After enduring a protracted downturn and shedding 5.7 million jobs, 33 percent of their workforce, American manufacturers are leaving money on the table — and it’s ironic that a labor shortage would force them to do that.
A recent study from Accenture and The Manufacturing Institute reveals that companies may be losing up to 11 percent of annual earnings due to rising production costs stemming from a dearth of skilled workers.
Engineers, IT professionals and skilled tradespeople such as mechatronics technicians are hardest to find says Amy Cell, senior vice president of Talent Enhancement for the Michigan Economic Development Corp.
“We’re seeing rising wages and overtime and a potential impact on quality due to increasing turnover as new hires struggle to assimilate into the manufacturing environment,” she says.
An archaic image and outdated talent management practices are just some of the reasons why manufacturers are behind the eight ball when it comes to recruiting a new breed of factory worker who possesses technical, communication and math skills.
Nearly 75 percent of companies are reporting a moderate to severe shortage of skilled resources, and unless rectifying steps are taken, millennials will continue to seek greener pasture in places like Wall Street and Silicon Valley.
Here are several proven short-term strategies for closing manufacturing’s talent gaps.
Win head-to-head recruiting battles
In a competitive marketplace, it’s imperative to win direct competitions for available talent. Science and engineering degrees in the U.S. have increased by 19 percent since 2009, which should be good news for manufacturers.
Unfortunately, midsize manufacturers are getting outhustled by large companies and high-tech firms who dangle sexy projects, internships and job offers in front of science, technology, engineering and mathematics majors during their sophomore and junior years.
“Midsize manufacturers start too late,” says Jim Adams, vice president and partner of the Engineered Products and Services Practice at Strategy&. “By the time they get to campus in February or March, the top seniors are taken and they’re fighting over the leftovers.”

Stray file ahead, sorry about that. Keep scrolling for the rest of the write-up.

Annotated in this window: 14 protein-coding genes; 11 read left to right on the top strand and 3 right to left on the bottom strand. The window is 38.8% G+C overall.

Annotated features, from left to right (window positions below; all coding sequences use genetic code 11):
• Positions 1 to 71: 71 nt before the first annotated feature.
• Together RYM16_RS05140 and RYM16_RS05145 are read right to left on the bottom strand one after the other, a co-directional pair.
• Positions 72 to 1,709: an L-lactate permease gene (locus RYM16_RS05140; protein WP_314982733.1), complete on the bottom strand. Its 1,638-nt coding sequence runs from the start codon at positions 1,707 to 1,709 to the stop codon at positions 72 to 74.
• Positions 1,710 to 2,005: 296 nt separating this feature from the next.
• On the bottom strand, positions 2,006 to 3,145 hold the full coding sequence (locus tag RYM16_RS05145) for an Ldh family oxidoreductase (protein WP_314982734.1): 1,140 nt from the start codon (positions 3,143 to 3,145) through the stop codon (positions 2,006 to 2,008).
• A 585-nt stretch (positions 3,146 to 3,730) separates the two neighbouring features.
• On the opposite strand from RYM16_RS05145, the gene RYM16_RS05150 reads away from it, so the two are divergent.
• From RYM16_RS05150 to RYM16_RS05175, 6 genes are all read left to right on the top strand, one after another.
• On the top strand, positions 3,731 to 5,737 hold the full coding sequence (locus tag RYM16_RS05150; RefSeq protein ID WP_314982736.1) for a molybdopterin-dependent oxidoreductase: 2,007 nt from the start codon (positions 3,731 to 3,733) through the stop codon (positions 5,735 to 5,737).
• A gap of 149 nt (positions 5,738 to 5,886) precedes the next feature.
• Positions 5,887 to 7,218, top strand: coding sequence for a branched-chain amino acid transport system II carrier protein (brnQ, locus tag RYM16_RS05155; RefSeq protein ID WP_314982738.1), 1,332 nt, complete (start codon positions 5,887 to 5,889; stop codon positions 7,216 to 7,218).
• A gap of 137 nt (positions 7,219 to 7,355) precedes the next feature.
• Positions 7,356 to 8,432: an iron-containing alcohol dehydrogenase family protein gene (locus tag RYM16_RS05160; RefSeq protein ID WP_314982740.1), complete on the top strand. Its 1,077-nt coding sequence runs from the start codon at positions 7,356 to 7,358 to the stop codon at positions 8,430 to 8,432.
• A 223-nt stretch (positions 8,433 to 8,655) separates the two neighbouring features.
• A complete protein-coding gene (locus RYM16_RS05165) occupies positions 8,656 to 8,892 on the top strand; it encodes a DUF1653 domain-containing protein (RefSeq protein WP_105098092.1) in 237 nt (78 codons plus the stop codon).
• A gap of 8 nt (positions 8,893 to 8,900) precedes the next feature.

Providing guest lecturers, hosting student projects and networking with professors are low-cost ways to build relationships with budding professionals and preview their potential.
Manufacturers need to re-engineer their career track, professional development programs and communications strategy if they want to attract millennials, says Matt Mani, vice president and partner with Strategy&.
“Manufacturers take a fragmented approach to career development and that’s hurting their ability to compete for younger workers,” he says. “It’s not just an HR problem; it’s holistic.”
For instance, manufacturers are having a hard time attracting finance majors Adams says. Meanwhile, G.E. Capital is touting rotational training programs, lateral moves, stretch assignments and promotions based on performance instead of time and grade. Consequently, the financial powerhouse has no problem attracting the best and the brightest.
Manufacturers need to involve younger professionals in campus recruiting, update their image and shift their engineering model to attract and develop STEM graduates, Mani says.
Since millennials are more likely to hunt for work on social media, communicate by text message and are drawn to socially responsible employers, manufacturers need to implement some major shifts in their recruiting strategies to appeal to this idealistic segment of the labor market.
Younger workers are looking for more than a paycheck, they want to make a difference, and most importantly, they want to work for a company whose values match their own. Involving young, energetic professionals in campus recruiting can help to change manufacturing’s staid, dated image.